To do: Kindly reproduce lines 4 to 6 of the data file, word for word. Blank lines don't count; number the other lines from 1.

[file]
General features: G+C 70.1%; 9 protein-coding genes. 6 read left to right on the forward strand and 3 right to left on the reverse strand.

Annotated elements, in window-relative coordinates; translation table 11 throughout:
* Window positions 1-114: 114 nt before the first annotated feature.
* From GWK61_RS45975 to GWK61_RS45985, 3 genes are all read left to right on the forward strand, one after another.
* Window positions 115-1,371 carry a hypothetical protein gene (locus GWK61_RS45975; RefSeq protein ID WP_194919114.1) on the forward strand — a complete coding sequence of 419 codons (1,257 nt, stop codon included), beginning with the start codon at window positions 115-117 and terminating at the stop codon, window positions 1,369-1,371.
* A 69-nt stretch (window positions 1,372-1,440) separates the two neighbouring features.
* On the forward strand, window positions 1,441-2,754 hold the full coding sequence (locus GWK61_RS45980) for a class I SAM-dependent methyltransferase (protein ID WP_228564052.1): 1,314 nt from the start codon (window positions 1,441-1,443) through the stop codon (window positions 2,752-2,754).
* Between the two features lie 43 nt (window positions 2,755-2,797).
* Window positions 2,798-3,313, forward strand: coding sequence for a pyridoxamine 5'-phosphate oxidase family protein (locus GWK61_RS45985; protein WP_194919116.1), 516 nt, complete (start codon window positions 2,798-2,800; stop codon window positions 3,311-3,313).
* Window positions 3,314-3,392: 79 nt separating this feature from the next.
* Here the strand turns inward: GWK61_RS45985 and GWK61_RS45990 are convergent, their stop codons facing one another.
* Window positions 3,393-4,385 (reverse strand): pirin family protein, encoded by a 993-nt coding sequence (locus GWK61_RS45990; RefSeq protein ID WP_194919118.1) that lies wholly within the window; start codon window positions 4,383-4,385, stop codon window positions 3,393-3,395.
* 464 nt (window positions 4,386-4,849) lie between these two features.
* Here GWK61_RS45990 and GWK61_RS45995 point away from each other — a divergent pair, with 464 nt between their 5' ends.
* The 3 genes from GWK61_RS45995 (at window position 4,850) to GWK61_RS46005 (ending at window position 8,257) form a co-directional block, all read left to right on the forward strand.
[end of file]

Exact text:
* From GWK61_RS45975 to GWK61_RS45985, 3 genes are all read left to right on the forward strand, one after another.
* Window positions 115-1,371 carry a hypothetical protein gene (locus GWK61_RS45975; RefSeq protein ID WP_194919114.1) on the forward strand — a complete coding sequence of 419 codons (1,257 nt, stop codon included), beginning with the start codon at window positions 115-117 and terminating at the stop codon, window positions 1,369-1,371.
* A 69-nt stretch (window positions 1,372-1,440) separates the two neighbouring features.